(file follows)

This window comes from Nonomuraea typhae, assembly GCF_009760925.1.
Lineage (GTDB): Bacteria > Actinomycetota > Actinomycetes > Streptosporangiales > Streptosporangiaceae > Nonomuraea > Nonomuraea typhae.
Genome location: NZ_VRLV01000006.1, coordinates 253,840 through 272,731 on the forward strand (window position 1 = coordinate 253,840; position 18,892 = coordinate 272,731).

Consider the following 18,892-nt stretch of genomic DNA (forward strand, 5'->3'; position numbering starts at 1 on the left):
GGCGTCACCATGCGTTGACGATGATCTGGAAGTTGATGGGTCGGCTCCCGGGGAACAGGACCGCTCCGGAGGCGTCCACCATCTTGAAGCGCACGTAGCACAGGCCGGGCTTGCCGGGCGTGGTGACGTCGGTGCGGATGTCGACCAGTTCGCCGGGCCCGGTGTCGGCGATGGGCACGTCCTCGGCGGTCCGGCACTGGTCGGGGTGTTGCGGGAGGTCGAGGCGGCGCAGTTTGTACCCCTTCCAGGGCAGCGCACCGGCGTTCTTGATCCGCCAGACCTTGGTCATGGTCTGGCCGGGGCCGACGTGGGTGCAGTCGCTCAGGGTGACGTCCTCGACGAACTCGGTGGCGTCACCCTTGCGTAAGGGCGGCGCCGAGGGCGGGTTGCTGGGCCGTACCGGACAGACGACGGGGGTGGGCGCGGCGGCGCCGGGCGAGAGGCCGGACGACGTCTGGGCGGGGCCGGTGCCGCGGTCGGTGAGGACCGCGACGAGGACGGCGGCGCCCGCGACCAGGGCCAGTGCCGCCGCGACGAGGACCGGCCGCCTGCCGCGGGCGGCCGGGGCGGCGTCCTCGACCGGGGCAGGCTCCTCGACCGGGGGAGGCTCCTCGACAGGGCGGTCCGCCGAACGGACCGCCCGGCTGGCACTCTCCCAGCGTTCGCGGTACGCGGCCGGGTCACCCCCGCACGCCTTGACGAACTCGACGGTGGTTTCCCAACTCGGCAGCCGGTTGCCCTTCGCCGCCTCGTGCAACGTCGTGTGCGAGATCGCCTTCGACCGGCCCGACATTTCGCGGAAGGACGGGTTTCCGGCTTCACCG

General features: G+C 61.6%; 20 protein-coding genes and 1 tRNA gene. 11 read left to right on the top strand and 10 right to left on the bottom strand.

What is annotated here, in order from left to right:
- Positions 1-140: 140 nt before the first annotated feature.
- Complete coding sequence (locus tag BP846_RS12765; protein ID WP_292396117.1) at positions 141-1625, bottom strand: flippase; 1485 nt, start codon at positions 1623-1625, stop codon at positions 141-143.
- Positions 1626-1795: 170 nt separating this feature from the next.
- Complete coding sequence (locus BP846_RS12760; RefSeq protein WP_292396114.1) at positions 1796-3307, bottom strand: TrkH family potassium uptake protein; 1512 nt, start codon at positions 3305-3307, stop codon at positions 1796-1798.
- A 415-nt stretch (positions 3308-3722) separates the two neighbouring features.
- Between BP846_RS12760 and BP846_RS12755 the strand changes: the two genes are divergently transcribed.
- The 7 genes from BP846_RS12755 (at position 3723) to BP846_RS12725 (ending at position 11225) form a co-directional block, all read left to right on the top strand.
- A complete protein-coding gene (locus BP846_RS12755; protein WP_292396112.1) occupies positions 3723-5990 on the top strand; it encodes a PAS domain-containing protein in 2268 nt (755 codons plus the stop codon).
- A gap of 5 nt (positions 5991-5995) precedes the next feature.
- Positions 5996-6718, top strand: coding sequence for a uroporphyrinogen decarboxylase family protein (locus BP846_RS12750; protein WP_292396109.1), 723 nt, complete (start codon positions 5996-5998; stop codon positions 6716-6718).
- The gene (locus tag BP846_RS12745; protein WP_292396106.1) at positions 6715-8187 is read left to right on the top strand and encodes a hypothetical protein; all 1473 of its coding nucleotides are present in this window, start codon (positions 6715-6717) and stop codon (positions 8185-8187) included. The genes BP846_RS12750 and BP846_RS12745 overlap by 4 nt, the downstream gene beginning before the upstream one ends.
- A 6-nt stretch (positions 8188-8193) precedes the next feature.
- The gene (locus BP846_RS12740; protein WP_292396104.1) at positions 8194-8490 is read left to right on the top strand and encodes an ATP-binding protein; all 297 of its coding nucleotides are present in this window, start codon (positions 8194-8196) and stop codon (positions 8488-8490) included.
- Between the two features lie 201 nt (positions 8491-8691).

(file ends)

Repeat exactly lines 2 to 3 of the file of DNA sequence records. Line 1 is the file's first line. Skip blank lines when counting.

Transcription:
Lineage (GTDB): Bacteria > Actinomycetota > Actinomycetes > Streptosporangiales > Streptosporangiaceae > Nonomuraea > Nonomuraea typhae.
Genome location: NZ_VRLV01000006.1, coordinates 253,840 through 272,731 on the forward strand (window position 1 = coordinate 253,840; position 18,892 = coordinate 272,731).